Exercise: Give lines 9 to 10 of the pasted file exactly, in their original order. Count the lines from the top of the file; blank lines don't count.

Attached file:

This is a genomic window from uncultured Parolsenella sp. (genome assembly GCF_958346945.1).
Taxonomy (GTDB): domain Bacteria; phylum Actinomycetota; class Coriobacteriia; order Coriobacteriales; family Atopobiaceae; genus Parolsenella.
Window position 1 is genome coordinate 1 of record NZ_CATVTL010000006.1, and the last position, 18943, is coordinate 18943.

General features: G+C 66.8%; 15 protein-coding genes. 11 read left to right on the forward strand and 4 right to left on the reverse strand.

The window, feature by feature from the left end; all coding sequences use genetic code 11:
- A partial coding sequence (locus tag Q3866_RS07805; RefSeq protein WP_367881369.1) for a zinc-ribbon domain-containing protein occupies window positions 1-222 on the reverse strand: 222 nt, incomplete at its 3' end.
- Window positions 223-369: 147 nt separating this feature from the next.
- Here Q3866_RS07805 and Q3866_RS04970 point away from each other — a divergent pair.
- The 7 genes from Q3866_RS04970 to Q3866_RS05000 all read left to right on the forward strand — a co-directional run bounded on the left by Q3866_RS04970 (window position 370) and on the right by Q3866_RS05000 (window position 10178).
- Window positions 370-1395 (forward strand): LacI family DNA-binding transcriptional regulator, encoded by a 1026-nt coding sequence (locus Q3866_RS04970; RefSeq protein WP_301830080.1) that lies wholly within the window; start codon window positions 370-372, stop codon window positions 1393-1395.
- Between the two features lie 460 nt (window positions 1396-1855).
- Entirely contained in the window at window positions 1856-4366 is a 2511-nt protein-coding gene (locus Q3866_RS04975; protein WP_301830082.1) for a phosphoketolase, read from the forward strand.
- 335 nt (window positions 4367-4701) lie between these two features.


- The 7 genes from Q3866_RS04970 to Q3866_RS05000 all read left to right on the forward strand — a co-directional run bounded on the left by Q3866_RS04970 (window position 370) and on the right by Q3866_RS05000 (window position 10178).
- Window positions 370-1395 (forward strand): LacI family DNA-binding transcriptional regulator, encoded by a 1026-nt coding sequence (locus Q3866_RS04970; RefSeq protein WP_301830080.1) that lies wholly within the window; start codon window positions 370-372, stop codon window positions 1393-1395.